Treatment for many children usually consists of a combination of medication and cognitive behavioral therapy. Typically, these medicines fall in the class of SSRIs (Selective Seretonin Reuptake Inhibitors), but other medications are used as well, or instead of these, especially if there has not been a therapeutic response to the initial medication trials. Many children are able to utilize therapy without the addition of medication.
Key to success is CBT treatment. But finding a good therapist may not be easy. You want someone who identifies themselves as a CBT therapist, and one that uses ERP as a treatment protocol. Interview your prospective therapist. Ask how many OCD children they have worked with, and how they treated them. If you don't hear ERP and CBT in the answer, or if you hear things like "relaxation training," move onto someone else.
The first stop to finding a good therapist is the national OC Foundation, which has a Web site at www.ocfoundation.org. They have a referral list for the whole country. Most established therapists have a Web site these days, and it is a good thing to check them out and see what they have to say about the clinician.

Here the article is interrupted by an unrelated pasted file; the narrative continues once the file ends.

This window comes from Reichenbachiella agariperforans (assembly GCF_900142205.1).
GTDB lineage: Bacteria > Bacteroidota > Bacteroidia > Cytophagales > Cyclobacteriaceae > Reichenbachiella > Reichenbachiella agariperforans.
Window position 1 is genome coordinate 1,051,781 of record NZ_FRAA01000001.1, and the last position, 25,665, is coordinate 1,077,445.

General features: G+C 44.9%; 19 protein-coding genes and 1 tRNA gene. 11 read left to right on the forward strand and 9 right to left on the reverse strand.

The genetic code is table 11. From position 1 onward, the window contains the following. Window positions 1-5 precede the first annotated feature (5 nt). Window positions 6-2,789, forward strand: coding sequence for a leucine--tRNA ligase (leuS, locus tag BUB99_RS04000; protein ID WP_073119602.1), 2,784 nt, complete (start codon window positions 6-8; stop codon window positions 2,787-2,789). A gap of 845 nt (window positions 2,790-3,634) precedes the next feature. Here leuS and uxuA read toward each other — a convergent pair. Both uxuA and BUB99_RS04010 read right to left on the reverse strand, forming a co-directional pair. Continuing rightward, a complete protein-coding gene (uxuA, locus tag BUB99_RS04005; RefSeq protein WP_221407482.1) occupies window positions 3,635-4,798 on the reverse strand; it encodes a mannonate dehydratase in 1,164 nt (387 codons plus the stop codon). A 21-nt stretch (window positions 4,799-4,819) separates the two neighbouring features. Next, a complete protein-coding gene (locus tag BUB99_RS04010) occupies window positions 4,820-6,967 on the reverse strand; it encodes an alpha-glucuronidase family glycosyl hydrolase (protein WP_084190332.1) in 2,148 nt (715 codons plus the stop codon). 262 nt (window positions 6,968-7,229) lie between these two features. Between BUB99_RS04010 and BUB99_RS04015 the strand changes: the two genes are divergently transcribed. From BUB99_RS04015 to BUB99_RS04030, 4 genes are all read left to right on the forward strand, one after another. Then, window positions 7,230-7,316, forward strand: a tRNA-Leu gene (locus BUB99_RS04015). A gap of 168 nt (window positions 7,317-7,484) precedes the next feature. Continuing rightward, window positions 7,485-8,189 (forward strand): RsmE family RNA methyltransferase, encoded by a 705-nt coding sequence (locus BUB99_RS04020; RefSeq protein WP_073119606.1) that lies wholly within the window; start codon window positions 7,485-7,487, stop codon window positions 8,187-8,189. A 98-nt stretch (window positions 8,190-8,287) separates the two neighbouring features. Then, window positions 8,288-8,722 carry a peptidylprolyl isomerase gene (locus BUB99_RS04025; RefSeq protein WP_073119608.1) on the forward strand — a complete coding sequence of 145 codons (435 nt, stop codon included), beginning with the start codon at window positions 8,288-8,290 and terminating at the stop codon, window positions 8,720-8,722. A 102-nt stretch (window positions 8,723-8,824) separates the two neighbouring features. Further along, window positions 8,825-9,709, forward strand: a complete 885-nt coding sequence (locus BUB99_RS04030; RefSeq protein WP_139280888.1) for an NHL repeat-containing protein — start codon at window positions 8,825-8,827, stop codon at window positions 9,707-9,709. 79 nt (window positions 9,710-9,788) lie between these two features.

If your child has OCD, no matter that the symptoms are severe or that it has been going on for a long time- there is a good chance that they, and you, will get significant relief from treatment, and in a relatively short period of time (weeks, not months), especially if they have never been treated before, or have never had CBT treatment before. There is every reason to be extremely hopeful. The key is to find the right therapist, and psychiatrist, if medication is needed.
There are also some Intensive Outpatient Programs (IOPs) across the country, and a small handful of inpatient hospitals that cater specifically to OCD, though many do not treat children. Again, the www.OCFoundation.org provides information on these resources as well.
Finally, if your child has had a very severe and acute onset of OCD symptoms, and especially if this was preceded by a strep infection, there is the chance that your child has type of OCD triggered by an autoimmune illness. This type of OCD is treated with antibiotics as well as CBT. Check with your physician first.
Allen Weg, Ed.D, is a licensed psychologist, vice president of the New Jersey Obsessive-Compulsive Foundation and has a private practice, Stress and Anxiety Services of New Jersey, Pa., in East Brunswick. He and his associates specialize in the cognitive behavioral treatment of anxiety disorders for children, adolescents and adults. More than three-quarters of the clients seen have a primary diagnosis of OCD.
He is the author of the upcoming book, "OCD and Storytelling: The Use of Metaphor in Treatment," published by Oxford University Press.